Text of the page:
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Cell Prolif. 1995 Oct;28(10):533-43.

Proliferation of mature and immature subpopulations of bronchoalveolar monocytes/macrophages and peripheral blood monocytes.

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Department of Immunology, Erasmus University, Rotterdam, The Netherlands.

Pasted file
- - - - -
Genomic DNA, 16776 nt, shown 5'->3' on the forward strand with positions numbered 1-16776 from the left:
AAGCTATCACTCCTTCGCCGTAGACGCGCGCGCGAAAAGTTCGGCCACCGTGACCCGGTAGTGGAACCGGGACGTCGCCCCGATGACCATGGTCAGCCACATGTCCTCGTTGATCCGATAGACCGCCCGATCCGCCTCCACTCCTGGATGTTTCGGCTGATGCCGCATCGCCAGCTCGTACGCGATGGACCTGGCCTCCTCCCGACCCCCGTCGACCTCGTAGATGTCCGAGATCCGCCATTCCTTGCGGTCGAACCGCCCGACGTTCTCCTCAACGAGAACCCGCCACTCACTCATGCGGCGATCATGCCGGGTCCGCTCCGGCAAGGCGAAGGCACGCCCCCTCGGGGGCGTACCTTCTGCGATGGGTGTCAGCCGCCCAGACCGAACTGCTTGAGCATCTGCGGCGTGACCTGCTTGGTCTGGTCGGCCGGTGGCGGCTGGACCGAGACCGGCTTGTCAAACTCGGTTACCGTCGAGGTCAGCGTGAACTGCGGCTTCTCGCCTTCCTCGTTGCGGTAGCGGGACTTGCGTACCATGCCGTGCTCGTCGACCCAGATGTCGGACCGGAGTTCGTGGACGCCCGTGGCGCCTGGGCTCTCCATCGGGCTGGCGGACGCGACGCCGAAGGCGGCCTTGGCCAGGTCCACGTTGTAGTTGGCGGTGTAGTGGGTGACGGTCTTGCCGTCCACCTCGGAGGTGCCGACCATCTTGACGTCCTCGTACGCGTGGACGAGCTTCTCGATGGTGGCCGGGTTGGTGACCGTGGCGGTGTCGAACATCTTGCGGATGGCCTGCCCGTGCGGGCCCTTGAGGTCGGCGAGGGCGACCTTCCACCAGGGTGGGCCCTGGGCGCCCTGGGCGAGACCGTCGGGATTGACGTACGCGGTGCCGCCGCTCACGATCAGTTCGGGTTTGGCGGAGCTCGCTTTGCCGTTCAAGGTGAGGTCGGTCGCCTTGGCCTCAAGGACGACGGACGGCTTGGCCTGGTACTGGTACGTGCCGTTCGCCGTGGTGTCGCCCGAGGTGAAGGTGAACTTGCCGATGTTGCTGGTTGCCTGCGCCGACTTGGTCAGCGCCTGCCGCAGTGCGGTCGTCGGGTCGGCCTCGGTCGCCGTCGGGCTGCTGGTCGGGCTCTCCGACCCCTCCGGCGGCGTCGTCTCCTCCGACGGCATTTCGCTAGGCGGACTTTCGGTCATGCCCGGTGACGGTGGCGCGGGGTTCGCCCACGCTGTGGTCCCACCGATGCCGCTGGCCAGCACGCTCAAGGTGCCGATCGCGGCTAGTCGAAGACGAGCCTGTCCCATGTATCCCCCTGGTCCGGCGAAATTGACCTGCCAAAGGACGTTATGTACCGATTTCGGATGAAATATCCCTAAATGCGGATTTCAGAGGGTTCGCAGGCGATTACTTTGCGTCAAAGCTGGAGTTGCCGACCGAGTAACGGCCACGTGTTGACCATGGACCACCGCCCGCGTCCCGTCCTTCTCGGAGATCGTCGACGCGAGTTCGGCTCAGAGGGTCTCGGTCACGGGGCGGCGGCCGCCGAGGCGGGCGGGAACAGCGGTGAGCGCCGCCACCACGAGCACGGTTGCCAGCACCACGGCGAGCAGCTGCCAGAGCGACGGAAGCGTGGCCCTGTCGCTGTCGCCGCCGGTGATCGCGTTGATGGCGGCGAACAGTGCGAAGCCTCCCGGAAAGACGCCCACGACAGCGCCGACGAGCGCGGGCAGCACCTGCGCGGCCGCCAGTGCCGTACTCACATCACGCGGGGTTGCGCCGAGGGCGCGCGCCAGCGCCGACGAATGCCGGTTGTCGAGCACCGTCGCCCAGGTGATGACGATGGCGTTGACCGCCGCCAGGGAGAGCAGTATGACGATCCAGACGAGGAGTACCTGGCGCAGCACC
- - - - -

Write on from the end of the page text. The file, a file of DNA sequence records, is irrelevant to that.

A continuous influx of peripheral blood monocytes (PBM) to the lung is thought to maintain the local population of alveolar macrophages (AM). However, local proliferation of a small subpopulation of AM has been demonstrated in animal studies and in humans. AM exhibit a great heterogeneity with regard to their morphology (cell size, shape of nucleus), immunophenotype (expression of CD14 and RFD9 antigen), and function. Part of this heterogeneity may be explained by the presence of different maturation stages of AM, ranging from small immature, CD14+ RFD9- PBM-like cells to large, CD14- RFD9+ mature AM. These findings prompted us to study whether proliferation of PBM and AM is related to their stage of maturation. The expression of the proliferation marker Ki-67 was studied in AM from both healthy volunteers and patients suffering from sarcoidosis. Using double immunofluorescence staining, we studied proliferation of immature, CD14+ AM, and mature, RFD9+ AM in sarcoidosis, and we compared this with PBM. A significantly larger percentage of AM in general expressed Ki-67 antigen in sarcoidosis (3.0 (median); range 1.1-5.5) as compared with healthy volunteers (0.8; 0.2-1.3). In sarcoidosis, proliferation was observed in both the immature and the mature subpopulation of AM. Proliferating PBM were rarely observed [less than 0.2% of the CD14+ mononuclear cells (MNC)] both in healthy volunteers and sarcoidosis patients. A small subpopulation of PBM showed a weak expression of RFD9 antigen (less than 1% of MNC). Interestingly, proliferation of PBM was concentrated in this subpopulation (15% of the RFD9+ MNC). These data show that even mature AM, which are generally thought to be terminally differentiated cells with little capacity to replicate, are able to proliferate, whereas a relatively very low percentage of their precursors in the blood circulation proliferates. Furthermore, the findings suggest that lung tissue in sarcoidosis creates an environment which promotes proliferation of monocytic cells. Pulmonary alveolar macrophages (AM) were originally recognized as phagocytosing scavenger cells (Ham & Cormack 1979), but presently they are also known to initiate and regulate inflammatory and immunological processes in several lung diseases (Herscowitz 1985, Unanue & Allen 1987, Sibille & Reynolds 1990). AM are thought to represent more mature cells of the mononuclear phagocyte system, and to be derived from peripheral blood monocytes (PBM) (Van Furth 1982, Ginsel 1993). As AM are continuously lost (mainly through a transport from the peripheral airways, via the trachea to the pharynx), the local AM population must be constantly replenished.(ABSTRACT TRUNCATED AT 400 WORDS).

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